April 26th, 2010 Headsman
On this date in 1901, a two-bit outlaw from a vanishing frontier made his reservations for hell.
Tom Ketchum — who had become known as “Black Jack” when misidentified with another hombre he resembled — was the last man to hang in America for attempting to rob a train. Given the way the authorities in Clayton, N.M., conducted the job, that’s probably for the best.
This Texas-born outlaw enjoyed a colorful career in the 1890s Southwest plundering trains, killing folk, and other distinctively American pastimes. His name attaches to the [in]famous Hole in the Wall Gang.
He was finally caught attempting a dangerous one-man train robbery, when a conductor (taking part in his third stickup, and tired of being on the wrong end of the gunbarrel) got the drop on Ketchum and winged him with a shotgun. Too weakened by his injury to escape, Ketchum surrendered himself to the law, and his wounded arm to the surgeons.
The un-amputated remainder belonged to Clayton, N.M. — New Mexico Territory, that is, which was not yet a state at this time, but was keen on making an example to stanch the tide of train robberies.
(Formally, the charge that hung Ketchum was “felonious assault upon a railway train”; he was the only person executed for this offense before the Supreme Court decided that a hanging crime needed more victims than just an iron horse. This jurisprudential advance might not have done Black Jack very much good anyway, since neighboring Arizona had also put in an extradition request for murder.)
So far, so good.
Then, they actually dropped him.
When the body dropped through the trap the half-inch rope severed the head as cleanly as if a knife had cut it. The body pitched forward with blood spurting from the headless trunk. The head remained in the black sack and flew down into the pit.
SOME MEN GROANED.
Some men groaned and others turned away, unable to endure the sight. For a few seconds the body was allowed to lie there half-doubled up on its right side, with the blood issuing in an intermittent stream from the severed neck as the heart kept on with its mechanical beating. Then with cries of consternation the officers rushed down from the scaffold and lifted the body from the ground. It was only then apparent exactly what happened.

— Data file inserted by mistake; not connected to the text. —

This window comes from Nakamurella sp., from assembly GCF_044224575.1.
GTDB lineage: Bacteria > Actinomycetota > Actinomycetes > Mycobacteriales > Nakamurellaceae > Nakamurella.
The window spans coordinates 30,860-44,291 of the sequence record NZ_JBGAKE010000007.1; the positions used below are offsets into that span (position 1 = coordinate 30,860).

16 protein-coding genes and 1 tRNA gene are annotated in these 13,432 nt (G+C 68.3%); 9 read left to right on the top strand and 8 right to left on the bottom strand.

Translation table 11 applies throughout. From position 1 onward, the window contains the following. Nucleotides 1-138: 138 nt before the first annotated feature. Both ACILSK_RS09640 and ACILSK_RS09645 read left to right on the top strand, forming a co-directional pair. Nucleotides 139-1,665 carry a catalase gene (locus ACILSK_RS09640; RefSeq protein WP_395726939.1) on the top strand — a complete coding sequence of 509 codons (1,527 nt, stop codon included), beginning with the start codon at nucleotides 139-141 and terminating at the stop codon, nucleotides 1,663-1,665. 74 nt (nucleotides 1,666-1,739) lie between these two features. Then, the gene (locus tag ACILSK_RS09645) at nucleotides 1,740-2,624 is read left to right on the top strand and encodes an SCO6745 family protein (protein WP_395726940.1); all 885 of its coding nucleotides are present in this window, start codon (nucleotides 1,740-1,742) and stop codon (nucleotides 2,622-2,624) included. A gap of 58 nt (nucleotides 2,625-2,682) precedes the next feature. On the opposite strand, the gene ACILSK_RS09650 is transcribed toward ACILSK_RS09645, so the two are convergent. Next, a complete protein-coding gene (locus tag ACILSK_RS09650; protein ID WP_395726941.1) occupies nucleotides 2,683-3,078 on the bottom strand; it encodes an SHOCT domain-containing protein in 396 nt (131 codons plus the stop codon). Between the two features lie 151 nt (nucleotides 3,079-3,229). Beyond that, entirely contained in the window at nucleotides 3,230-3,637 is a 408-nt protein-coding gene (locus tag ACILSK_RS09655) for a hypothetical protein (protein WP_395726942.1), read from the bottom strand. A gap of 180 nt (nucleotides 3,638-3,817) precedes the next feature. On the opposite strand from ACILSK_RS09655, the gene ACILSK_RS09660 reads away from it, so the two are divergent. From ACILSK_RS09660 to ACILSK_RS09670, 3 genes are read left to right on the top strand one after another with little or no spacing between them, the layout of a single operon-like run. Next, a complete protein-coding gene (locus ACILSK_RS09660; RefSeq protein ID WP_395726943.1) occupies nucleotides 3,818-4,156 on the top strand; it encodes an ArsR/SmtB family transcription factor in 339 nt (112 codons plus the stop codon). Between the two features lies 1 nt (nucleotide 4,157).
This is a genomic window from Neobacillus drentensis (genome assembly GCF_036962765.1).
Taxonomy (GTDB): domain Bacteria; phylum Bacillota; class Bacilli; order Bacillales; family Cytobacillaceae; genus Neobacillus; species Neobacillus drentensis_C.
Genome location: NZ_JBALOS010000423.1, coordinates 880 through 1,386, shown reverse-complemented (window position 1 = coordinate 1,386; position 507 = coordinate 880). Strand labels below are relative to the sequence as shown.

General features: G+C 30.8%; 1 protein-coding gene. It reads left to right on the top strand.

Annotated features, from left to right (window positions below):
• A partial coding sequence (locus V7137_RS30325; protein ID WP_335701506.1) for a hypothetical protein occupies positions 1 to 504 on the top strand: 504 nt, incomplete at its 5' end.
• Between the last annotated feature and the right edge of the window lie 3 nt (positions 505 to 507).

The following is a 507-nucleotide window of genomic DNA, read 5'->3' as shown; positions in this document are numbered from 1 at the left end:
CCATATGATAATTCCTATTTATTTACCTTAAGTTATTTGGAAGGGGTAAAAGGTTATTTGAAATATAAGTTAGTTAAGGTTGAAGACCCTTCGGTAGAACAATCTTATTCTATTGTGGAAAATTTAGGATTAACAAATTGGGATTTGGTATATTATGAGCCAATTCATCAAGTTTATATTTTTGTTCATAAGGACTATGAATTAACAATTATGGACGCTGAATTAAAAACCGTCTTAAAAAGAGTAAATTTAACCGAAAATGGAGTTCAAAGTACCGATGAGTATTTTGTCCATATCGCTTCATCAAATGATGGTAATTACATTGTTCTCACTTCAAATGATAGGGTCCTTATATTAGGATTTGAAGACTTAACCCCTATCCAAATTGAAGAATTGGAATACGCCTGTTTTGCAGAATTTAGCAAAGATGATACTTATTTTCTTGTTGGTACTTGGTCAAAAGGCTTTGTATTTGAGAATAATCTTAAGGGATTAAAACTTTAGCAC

The drop of the body was seven feet and the noose was made so it slipped easily. Ketchum was a heavy man, and the weight of the body, with the easy-running noose, caused the rope to cut the head cleanly off. Dr. Slack pronounced life extinct a little over five minutes from the time the body dropped through the trap. It is stated too much of a drop was given for so heavy a man.
The newspaper account above cites much more forgettable scaffold-talk from Ketchum, but we can’t help but find charm (and obviously, black humor) in his alleged last words,
I’ll be in hell before you start breakfast, boys! Let her rip!
Fictional? If so, they’re more like what Ketchum’s last words ought to be. Although let St. Peter‘s ledger reflect that Ketchum was a decent enough chap to post a letter to President McKinley on the morning of his own execution copping to several robberies for which other people were imprisoned.
On this day..
- 1875: William Hole, family tragedy - 2016
- Feast Day of Popes Cletus and Marcellinus - 2015
- 1784: Angelo Duca, primitive rebel - 2014
- 1926: Shao Piaoping, journalist - 2013
- 1945: Sigmund Rascher, feared science - 2012
- 1843: Ewen Cameron, black bean leftover - 2011
- 1861: Paula Angel ... but why? - 2009
- 1478: Pazzi Conspiracy attempted ... and suppressed - 2008
Entry Filed under: 20th Century,Botched Executions,Capital Punishment,Common Criminals,Crime,Death Penalty,Execution,Famous Last Words,Gallows Humor,Hanged,History,Infamous,Mature Content,Milestones,New Mexico,Notable Jurisprudence,Outlaws,Public Executions,Theft,USA